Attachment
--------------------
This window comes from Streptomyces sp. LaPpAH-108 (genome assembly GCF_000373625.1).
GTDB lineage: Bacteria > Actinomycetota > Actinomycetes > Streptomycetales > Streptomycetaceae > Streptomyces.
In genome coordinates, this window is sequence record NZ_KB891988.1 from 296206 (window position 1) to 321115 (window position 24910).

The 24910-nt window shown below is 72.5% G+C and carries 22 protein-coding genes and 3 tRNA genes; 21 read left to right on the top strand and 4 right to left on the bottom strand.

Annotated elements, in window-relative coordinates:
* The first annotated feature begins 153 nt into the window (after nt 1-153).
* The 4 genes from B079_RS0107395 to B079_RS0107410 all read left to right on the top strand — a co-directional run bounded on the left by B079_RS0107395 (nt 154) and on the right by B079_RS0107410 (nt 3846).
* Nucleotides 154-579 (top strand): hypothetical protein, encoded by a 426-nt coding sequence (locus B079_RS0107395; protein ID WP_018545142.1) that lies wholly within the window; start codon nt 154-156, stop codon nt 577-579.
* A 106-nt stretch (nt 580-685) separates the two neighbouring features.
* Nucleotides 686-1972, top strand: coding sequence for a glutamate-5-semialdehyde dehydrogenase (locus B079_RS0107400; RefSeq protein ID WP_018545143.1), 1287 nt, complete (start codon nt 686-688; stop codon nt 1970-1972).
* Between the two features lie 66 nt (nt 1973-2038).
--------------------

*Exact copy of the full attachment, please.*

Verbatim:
This window comes from Streptomyces sp. LaPpAH-108 (genome assembly GCF_000373625.1).
GTDB lineage: Bacteria > Actinomycetota > Actinomycetes > Streptomycetales > Streptomycetaceae > Streptomyces.
In genome coordinates, this window is sequence record NZ_KB891988.1 from 296206 (window position 1) to 321115 (window position 24910).

The 24910-nt window shown below is 72.5% G+C and carries 22 protein-coding genes and 3 tRNA genes; 21 read left to right on the top strand and 4 right to left on the bottom strand.

Annotated elements, in window-relative coordinates:
* The first annotated feature begins 153 nt into the window (after nt 1-153).
* The 4 genes from B079_RS0107395 to B079_RS0107410 all read left to right on the top strand — a co-directional run bounded on the left by B079_RS0107395 (nt 154) and on the right by B079_RS0107410 (nt 3846).
* Nucleotides 154-579 (top strand): hypothetical protein, encoded by a 426-nt coding sequence (locus B079_RS0107395; protein ID WP_018545142.1) that lies wholly within the window; start codon nt 154-156, stop codon nt 577-579.
* A 106-nt stretch (nt 580-685) separates the two neighbouring features.
* Nucleotides 686-1972, top strand: coding sequence for a glutamate-5-semialdehyde dehydrogenase (locus B079_RS0107400; RefSeq protein ID WP_018545143.1), 1287 nt, complete (start codon nt 686-688; stop codon nt 1970-1972).
* Between the two features lie 66 nt (nt 1973-2038).